I am an American: A Fourth Open Letter to Our Students

Dear Friends,

I do hope that you've had a good winter break, a time for rest, renewal and reflection. Amid all the festivities, family visits and travel, I wonder if you have had a few moments to think about the troubled state of our society or the state of the world you will soon inherit. What will you need to do to cope with the ugly realities of a world filled with violence, corruption, betrayal, racism and religious intolerance? How will you cope with social institutions that have become dysfunctional? How will you confront a world that is heating up so much that ocean currents have been disrupted, super-storms have become more or less routine, and floods and droughts have become increasingly severe. In this gloomy climate, it is easy to be cynical and say: "what can I do about it?'

Believe it or not, there's a great deal you can do to make your future life sweeter. Don't expect to get help from our public officials most of whom--from the bottom to the very top--seem intent on using their power to enrich themselves, their families and their friends. Their vision is short termed and ill-conceived, a vision that that will expand the gulf between the haves and have-nots in a society of rapidly increasing inequality--both social and economic. Our "leaders" consider the world simplistically. For them the world is divided into "winners" and "losers," a belief that creates an atmosphere of mean-spirited invective in which the "winners" insult the "losers," in which "getting over" has become more important than how the game is played. In such a context, there is little desire or reward for reflection, for critique, for dissent, or for doing the right thing.

Given the realities of our social moment you might think that if you keep quiet--even in the face of injustice--things might turn out okay. Maybe you'll get a well-paying job in which you'll be expected to follow the rules and do as you are told.

But is that what life is all about?

As a college professor, it is my job to tell you that there is more to life than doing what is expected. You can dream. You can be creative. You can exercise your imagination. You can learn to separate fact from fiction. You can step up to the plate and be counted. You can help to establish a more just society.

If you think one person's efforts are wasted against a stacked unjust system, consider the case of Cedric Harrou who grows olives in a hilly region in the south of France. Mr. Harrou has been charged with illegally smuggling hundreds of African migrants into France, As New York Times writer Adam Nossiter reported on January 5, Mr. Harrou...


..did not deny that for months he had illegally spirited dozens of migrants through the remote mountain valley where he lives. He would do it again, he suggested.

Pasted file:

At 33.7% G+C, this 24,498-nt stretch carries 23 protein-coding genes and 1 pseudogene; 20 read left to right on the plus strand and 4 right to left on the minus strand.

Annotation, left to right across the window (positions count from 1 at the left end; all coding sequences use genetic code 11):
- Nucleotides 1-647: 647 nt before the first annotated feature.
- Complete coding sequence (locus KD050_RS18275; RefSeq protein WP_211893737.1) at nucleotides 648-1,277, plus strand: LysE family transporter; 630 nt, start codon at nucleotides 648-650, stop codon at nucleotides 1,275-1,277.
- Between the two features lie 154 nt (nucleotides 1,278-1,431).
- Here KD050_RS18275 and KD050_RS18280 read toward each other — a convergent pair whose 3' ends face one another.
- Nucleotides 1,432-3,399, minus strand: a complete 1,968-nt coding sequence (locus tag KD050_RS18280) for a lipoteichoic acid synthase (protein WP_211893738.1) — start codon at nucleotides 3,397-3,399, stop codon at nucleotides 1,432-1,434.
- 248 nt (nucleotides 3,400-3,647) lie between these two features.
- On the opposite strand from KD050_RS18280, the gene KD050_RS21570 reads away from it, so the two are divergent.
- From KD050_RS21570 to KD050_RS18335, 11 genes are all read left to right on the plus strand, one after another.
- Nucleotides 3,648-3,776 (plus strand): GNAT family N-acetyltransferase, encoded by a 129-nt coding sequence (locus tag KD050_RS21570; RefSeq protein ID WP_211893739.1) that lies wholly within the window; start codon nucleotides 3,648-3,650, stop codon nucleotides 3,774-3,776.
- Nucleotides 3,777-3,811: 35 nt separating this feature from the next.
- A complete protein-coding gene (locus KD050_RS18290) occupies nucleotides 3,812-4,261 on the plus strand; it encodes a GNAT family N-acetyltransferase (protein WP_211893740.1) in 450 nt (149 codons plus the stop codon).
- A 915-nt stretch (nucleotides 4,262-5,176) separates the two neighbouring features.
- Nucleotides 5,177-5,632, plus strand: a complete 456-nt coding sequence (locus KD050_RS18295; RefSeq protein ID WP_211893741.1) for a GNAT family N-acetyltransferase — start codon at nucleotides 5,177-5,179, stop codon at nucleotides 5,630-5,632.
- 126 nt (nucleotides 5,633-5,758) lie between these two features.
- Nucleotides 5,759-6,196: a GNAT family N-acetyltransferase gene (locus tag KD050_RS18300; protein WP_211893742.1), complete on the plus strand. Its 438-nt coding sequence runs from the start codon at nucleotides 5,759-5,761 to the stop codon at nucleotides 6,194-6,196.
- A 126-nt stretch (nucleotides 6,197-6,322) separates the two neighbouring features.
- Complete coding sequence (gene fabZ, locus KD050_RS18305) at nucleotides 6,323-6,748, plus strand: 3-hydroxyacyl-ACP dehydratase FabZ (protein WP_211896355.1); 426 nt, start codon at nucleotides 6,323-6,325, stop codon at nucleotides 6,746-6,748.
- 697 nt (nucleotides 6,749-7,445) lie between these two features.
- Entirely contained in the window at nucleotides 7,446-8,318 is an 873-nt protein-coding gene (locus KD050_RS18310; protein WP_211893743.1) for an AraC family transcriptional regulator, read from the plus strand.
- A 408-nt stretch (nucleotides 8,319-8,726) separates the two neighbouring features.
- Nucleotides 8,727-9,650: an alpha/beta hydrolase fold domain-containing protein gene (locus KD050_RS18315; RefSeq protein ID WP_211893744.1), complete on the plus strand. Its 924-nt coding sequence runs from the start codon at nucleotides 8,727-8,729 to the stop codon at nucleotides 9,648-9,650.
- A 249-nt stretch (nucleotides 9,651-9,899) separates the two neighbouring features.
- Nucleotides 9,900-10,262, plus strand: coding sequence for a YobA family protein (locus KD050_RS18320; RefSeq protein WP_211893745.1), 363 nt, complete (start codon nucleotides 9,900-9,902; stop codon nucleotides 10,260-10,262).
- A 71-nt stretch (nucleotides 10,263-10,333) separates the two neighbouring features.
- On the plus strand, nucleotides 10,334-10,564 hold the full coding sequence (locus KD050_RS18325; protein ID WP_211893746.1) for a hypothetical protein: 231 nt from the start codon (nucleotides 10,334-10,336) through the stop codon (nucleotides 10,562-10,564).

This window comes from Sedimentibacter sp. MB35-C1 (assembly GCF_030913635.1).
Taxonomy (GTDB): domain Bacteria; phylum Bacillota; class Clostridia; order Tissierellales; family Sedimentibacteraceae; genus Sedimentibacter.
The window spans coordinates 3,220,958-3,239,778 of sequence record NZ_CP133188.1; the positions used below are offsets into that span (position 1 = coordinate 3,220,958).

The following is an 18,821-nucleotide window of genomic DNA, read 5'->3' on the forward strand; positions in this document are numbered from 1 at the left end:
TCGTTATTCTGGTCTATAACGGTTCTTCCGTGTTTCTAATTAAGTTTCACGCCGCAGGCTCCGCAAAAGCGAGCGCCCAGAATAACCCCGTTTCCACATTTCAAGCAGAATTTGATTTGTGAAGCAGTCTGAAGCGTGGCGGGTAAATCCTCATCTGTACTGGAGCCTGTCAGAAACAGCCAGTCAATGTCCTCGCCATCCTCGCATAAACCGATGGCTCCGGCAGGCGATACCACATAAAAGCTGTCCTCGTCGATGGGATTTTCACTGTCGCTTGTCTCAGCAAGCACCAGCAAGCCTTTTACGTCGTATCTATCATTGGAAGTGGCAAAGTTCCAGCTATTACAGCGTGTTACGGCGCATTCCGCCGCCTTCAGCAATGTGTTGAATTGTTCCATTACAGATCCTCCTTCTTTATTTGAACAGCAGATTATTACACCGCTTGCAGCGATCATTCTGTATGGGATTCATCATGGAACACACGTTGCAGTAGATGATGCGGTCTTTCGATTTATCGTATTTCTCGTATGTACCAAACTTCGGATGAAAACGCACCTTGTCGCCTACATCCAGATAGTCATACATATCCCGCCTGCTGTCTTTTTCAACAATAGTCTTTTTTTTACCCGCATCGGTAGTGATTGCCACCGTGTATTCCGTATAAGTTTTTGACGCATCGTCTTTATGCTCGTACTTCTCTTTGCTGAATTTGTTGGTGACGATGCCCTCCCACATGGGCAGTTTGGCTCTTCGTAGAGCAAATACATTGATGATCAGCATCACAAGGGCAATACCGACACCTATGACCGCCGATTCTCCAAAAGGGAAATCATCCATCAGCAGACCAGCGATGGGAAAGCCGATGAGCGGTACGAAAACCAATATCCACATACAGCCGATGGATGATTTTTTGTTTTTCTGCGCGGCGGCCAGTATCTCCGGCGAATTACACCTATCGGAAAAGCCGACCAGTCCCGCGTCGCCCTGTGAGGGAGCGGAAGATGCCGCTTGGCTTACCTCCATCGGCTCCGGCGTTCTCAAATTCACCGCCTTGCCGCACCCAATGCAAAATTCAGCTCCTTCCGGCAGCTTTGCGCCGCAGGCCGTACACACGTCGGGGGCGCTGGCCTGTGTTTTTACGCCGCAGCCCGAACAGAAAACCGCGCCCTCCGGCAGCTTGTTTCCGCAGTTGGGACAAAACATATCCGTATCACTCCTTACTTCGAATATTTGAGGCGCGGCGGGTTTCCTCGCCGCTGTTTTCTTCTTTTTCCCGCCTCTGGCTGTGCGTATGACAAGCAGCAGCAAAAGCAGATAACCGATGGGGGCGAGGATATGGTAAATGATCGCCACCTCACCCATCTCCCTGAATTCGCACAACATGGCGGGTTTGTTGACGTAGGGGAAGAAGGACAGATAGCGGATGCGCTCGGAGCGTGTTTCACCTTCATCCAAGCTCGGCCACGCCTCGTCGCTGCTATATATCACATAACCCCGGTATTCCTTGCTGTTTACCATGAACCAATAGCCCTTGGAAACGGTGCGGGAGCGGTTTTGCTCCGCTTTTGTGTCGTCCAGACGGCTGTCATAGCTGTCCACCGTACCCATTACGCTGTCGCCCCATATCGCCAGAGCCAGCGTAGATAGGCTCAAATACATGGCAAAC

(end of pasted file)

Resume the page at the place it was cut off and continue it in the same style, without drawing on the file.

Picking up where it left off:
Instead, when asked by a judge, "Why do you do all this?" Mr. Herrou turned the tables and questioned the humanity of France's practice of rounding up and turning back Africans entering illegally from Italy in search of work and a better life. It was "ignoble," he said.

"There are people dying on the side of the road," Mr. Herrou replied. "It's not right. There are children who are not safe. It is enraging to see children, at 2 in the morning, completely dehydrated.

"I am a Frenchman," Mr. Herrou declared.

Mr. Harrou has become a folk hero in France. In the face of cynically inhumane policies that provoke human suffering and death, he stood up and said: "No!" By saying "I am a Frenchman," Mr. Harrou evoked the deep-seated values of French culture--liberty, fraternity and equality. For him, these words are more than idealistic statements with no value. His humanitarian defiance of the state has stirred deep-seated emotions about what is important in the world.

Here in America, we share these values. Liberty, equality and humanitarianism have long been the foundation of our democracy. Even so we have slipped into a social world in which these great values seem to have fallen by the wayside. In a world filled with cynicism, they have become empty words--meaningless bromides that falsely make us feel good about ourselves.

And so I ask you: in the face of racism, religious intolerance, massive corruption, and the mean-spirited invective of our politics, can you incorporate the moral spirit of Mr. Harrou and say, "I am an American?

Can you call out hate when you confront it--even in your family?

Can you defy injustice especially when it is doled out to the poor and powerless?

Can you shelter those whom the state would persecute?

I know you probably don't want to hear this sort of thing at the beginning of the spring term, but, like it or not, you are the future. You will inherit the world.

Will you stand up for what's right?

Will you say no to intolerance and ignorance?

Through your actions and words will you be able to say "I am an American?"